Not long after Zach and Melissa Huesgen welcomed their son Bennett into the world, the couple began to think about growing their family. With a son they loved, they hoped child No. 2 would be a baby girl.
Three years later, their dream came true – but quickly devolved into a living nightmare.
As the labor and delivery team at Mercy Hospital Springfield took the newborn’s vital signs and performed all the usual newborn exams, they quickly realized there was something wrong with Ainsley.
“She was cold,” Melissa recalled. “I couldn’t do skin-to-skin (contact) with her because they had to put her under the heat lamp. They couldn’t get her warm enough.”
The hospital performed a blood panel test, which the Huesgens learned isn’t typically part of the routine for newborns. When their pediatrician relayed the results, they communicated Ainsley’s levels of hemoglobin – a key blood component – were so critically low that the number had to be a mistake.
The doctor ordered another round of testing, which they hoped would return an accurate number. But when those results came back, the unfathomably low level was indeed confirmed to be accurate.
“Come to find out, she was basically born with 50 percent of her blood volume,” Zach recalled.
Suddenly, Ainsley was transferred to the hospital’s neonatal intensive care unit.
“It was a complete and total shock,” Zach said. “We were not expecting anything other than a healthy delivery. I remember when they said they were taking us to the NICU. We’re making that walk from labor and delivery over to the NICU – which is not very far – but I remember that being the longest walk of my life and all of the uncertainty of what was going to happen at that point and what was going on. Even the thought process of ‘Oh my gosh? Could we lose our little baby girl?’”
‘THE HARDEST THING TO THINK ABOUT’
Ainsley spent the next two days in the NICU, while doctors ran a variety of scans and tests as they worked to identify the source of her anemia. She was so lethargic that she barely cried or ate.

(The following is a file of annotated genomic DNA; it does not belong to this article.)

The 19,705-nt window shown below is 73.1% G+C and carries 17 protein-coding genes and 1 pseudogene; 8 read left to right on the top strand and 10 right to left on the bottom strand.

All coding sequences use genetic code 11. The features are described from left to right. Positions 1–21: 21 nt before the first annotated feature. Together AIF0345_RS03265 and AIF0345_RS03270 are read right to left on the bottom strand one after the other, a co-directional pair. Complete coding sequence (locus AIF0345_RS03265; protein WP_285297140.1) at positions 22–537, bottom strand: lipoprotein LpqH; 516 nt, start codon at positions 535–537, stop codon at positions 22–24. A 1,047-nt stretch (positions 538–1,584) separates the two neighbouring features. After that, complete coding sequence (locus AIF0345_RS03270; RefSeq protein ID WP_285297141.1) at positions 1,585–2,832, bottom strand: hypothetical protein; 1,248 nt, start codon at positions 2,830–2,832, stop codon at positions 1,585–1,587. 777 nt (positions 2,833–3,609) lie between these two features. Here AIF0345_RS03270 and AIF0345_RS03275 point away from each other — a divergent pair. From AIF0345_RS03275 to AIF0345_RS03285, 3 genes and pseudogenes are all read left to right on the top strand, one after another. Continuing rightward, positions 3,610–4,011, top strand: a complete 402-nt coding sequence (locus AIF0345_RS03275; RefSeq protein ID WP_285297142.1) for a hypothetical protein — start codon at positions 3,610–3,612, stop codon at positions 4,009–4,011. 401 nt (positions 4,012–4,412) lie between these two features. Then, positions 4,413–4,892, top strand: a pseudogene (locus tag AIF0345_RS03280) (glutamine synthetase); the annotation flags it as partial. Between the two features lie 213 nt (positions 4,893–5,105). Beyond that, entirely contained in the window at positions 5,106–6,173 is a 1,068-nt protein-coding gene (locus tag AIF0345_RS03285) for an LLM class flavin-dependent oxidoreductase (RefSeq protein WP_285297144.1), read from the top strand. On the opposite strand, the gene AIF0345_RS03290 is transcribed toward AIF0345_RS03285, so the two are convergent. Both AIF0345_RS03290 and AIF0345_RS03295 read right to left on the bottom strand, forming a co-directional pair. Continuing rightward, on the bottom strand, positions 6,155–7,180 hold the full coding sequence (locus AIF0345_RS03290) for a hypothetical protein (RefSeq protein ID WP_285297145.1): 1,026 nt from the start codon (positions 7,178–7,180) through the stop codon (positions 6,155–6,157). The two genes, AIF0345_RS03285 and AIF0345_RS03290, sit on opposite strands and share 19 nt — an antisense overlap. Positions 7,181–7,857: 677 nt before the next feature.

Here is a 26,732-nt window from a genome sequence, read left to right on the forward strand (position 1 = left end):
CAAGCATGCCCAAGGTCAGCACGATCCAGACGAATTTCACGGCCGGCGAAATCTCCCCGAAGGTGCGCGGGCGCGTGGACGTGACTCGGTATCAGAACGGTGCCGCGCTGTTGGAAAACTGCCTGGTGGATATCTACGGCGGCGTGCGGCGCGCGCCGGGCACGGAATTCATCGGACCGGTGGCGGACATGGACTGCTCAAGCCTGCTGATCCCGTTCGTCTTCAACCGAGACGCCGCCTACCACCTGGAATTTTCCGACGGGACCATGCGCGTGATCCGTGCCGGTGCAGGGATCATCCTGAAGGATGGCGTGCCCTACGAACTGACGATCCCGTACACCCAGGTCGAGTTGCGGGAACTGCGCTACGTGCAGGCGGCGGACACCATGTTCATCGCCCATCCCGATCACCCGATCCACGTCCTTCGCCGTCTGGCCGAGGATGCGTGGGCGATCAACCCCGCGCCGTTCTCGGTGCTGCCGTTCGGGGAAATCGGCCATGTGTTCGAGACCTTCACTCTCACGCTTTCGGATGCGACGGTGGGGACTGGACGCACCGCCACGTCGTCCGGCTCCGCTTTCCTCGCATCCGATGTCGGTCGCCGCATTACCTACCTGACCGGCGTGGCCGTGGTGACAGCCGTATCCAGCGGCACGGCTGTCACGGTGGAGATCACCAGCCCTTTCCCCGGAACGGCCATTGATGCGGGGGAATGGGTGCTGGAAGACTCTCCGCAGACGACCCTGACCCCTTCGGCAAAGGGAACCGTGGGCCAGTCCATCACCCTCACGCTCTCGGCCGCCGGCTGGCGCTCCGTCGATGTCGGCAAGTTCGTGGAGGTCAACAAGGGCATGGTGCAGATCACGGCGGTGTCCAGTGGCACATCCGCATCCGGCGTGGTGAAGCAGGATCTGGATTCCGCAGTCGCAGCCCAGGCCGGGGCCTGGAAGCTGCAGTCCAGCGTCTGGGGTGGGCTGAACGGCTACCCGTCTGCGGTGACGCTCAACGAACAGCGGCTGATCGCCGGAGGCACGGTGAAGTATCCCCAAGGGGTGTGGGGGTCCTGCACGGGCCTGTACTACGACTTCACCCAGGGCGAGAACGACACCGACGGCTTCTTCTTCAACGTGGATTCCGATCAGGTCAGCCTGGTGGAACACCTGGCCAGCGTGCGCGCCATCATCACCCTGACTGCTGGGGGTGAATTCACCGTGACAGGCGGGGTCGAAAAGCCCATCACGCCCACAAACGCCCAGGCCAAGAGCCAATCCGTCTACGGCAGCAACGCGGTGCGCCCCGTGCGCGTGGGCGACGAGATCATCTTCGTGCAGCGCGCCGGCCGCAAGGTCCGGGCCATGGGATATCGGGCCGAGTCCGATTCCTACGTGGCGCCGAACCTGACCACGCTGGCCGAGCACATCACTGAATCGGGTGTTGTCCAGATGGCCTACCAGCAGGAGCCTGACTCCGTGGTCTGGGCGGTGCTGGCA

“Even that little bit of time for us was very – I don’t know how else to describe it – but traumatic,” Melissa said. “Never having anything go through your mind except having a perfect pregnancy and a perfect delivery and everything go fine. And seeing this beautiful baby girl and somebody taking her away from you. Not being able to hold her and love her and be with her when she’s under the lights in NICU. Gosh, when Bennett was born I don’t think I hardly let go of him for days. That was really hard.”
Doctors eventually determined Ainsley had suffered what is known as a fetal-maternal hemorrhage, losing about half of her blood to Melissa during the pregnancy. This level of blood loss was an extremely rare complication – only occurring in about 3 of 1,000 women – and had life-threatening implications.
For parents who had been awaiting Ainsley’s arrival for three years, the news was incomprehensible.
“For her to be right there and then possibly not be there was the hardest thing to think about,” Zach said.
‘YOU SAVED HER LIFE’
But the diagnosis came with a silver lining.
Now that doctors knew why Ainsley’s blood levels were so low, they could begin to treat her. And a large part of that treatment involved two blood transfusions, which Ainsley received over the next week.
The Huesgens literally watched – and heard – the life come back into Ainsley’s body.
“After that second transfusion, she really started to act more like a newborn baby,” Melissa said. “I’ve never been so happy to hear a baby cry, because she really didn’t cry the first couple weeks of her life.”
It’s a transformation that Melissa estimated she’d seen “thousands” of times over the past nine years. As a nurse, she frequently administers transfusions to patients whose blood levels are critically low.